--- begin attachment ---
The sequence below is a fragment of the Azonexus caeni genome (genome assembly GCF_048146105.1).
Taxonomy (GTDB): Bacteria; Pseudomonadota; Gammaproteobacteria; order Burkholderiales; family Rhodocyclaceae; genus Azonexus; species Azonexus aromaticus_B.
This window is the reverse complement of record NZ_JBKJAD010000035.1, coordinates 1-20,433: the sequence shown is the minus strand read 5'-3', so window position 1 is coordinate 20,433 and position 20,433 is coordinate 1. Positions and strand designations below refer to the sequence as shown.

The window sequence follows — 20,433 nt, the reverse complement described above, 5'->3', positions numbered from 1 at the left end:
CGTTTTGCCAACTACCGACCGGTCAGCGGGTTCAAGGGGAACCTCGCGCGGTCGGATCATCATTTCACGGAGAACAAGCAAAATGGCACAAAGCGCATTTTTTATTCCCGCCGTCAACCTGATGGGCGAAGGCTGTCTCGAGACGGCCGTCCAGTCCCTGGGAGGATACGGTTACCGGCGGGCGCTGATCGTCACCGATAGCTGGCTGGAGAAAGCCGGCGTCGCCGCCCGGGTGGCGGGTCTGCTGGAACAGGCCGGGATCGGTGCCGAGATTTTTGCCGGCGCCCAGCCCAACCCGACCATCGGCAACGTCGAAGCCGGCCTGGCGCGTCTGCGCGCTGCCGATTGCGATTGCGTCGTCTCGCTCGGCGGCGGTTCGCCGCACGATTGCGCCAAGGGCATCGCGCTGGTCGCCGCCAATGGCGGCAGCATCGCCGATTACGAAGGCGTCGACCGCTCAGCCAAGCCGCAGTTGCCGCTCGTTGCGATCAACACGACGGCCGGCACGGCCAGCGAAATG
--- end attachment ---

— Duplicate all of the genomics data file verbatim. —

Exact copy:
The sequence below is a fragment of the Azonexus caeni genome (genome assembly GCF_048146105.1).
Taxonomy (GTDB): Bacteria; Pseudomonadota; Gammaproteobacteria; order Burkholderiales; family Rhodocyclaceae; genus Azonexus; species Azonexus aromaticus_B.
This window is the reverse complement of record NZ_JBKJAD010000035.1, coordinates 1-20,433: the sequence shown is the minus strand read 5'-3', so window position 1 is coordinate 20,433 and position 20,433 is coordinate 1. Positions and strand designations below refer to the sequence as shown.

The window sequence follows — 20,433 nt, the reverse complement described above, 5'->3', positions numbered from 1 at the left end:
CGTTTTGCCAACTACCGACCGGTCAGCGGGTTCAAGGGGAACCTCGCGCGGTCGGATCATCATTTCACGGAGAACAAGCAAAATGGCACAAAGCGCATTTTTTATTCCCGCCGTCAACCTGATGGGCGAAGGCTGTCTCGAGACGGCCGTCCAGTCCCTGGGAGGATACGGTTACCGGCGGGCGCTGATCGTCACCGATAGCTGGCTGGAGAAAGCCGGCGTCGCCGCCCGGGTGGCGGGTCTGCTGGAACAGGCCGGGATCGGTGCCGAGATTTTTGCCGGCGCCCAGCCCAACCCGACCATCGGCAACGTCGAAGCCGGCCTGGCGCGTCTGCGCGCTGCCGATTGCGATTGCGTCGTCTCGCTCGGCGGCGGTTCGCCGCACGATTGCGCCAAGGGCATCGCGCTGGTCGCCGCCAATGGCGGCAGCATCGCCGATTACGAAGGCGTCGACCGCTCAGCCAAGCCGCAGTTGCCGCTCGTTGCGATCAACACGACGGCCGGCACGGCCAGCGAAATG